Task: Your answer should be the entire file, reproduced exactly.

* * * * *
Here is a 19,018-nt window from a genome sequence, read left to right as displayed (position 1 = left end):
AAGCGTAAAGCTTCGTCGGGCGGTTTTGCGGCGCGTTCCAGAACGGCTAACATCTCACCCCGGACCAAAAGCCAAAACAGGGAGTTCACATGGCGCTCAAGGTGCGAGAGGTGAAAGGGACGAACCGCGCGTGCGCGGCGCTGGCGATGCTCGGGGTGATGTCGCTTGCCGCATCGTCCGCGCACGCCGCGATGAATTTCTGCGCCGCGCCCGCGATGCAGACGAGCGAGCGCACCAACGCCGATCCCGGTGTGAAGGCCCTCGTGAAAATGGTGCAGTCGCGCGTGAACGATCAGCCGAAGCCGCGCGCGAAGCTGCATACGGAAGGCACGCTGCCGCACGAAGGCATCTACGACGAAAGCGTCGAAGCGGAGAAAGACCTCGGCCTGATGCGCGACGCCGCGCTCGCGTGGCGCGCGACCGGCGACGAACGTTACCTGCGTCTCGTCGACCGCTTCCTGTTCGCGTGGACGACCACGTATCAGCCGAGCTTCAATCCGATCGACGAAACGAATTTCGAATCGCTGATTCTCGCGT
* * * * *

Here is a 19,018-nt window from a genome sequence, read left to right as displayed (position 1 = left end):
AAGCGTAAAGCTTCGTCGGGCGGTTTTGCGGCGCGTTCCAGAACGGCTAACATCTCACCCCGGACCAAAAGCCAAAACAGGGAGTTCACATGGCGCTCAAGGTGCGAGAGGTGAAAGGGACGAACCGCGCGTGCGCGGCGCTGGCGATGCTCGGGGTGATGTCGCTTGCCGCATCGTCCGCGCACGCCGCGATGAATTTCTGCGCCGCGCCCGCGATGCAGACGAGCGAGCGCACCAACGCCGATCCCGGTGTGAAGGCCCTCGTGAAAATGGTGCAGTCGCGCGTGAACGATCAGCCGAAGCCGCGCGCGAAGCTGCATACGGAAGGCACGCTGCCGCACGAAGGCATCTACGACGAAAGCGTCGAAGCGGAGAAAGACCTCGGCCTGATGCGCGACGCCGCGCTCGCGTGGCGCGCGACCGGCGACGAACGTTACCTGCGTCTCGTCGACCGCTTCCTGTTCGCGTGGACGACCACGTATCAGCCGAGCTTCAATCCGATCGACGAAACGAATTTCGAATCGCTGATTCTCGCGT